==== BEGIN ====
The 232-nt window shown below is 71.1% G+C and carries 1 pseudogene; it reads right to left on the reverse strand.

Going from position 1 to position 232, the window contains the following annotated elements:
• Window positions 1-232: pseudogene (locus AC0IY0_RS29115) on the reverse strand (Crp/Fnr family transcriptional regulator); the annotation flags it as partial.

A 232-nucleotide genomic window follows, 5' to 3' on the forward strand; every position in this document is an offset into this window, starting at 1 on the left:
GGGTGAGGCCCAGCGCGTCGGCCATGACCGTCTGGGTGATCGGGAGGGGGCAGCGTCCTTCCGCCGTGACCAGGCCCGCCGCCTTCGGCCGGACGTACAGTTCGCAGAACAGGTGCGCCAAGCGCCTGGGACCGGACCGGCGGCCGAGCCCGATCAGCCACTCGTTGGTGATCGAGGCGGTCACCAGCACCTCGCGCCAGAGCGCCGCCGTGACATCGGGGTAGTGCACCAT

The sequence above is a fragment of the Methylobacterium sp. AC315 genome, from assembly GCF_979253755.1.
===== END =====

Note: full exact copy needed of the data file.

The 232-nt window shown below is 71.1% G+C and carries 1 pseudogene; it reads right to left on the reverse strand.

Going from position 1 to position 232, the window contains the following annotated elements:
• Window positions 1-232: pseudogene (locus AC0IY0_RS29115) on the reverse strand (Crp/Fnr family transcriptional regulator); the annotation flags it as partial.

A 232-nucleotide genomic window follows, 5' to 3' on the forward strand; every position in this document is an offset into this window, starting at 1 on the left:
GGGTGAGGCCCAGCGCGTCGGCCATGACCGTCTGGGTGATCGGGAGGGGGCAGCGTCCTTCCGCCGTGACCAGGCCCGCCGCCTTCGGCCGGACGTACAGTTCGCAGAACAGGTGCGCCAAGCGCCTGGGACCGGACCGGCGGCCGAGCCCGATCAGCCACTCGTTGGTGATCGAGGCGGTCACCAGCACCTCGCGCCAGAGCGCCGCCGTGACATCGGGGTAGTGCACCAT

The sequence above is a fragment of the Methylobacterium sp. AC315 genome, from assembly GCF_979253755.1.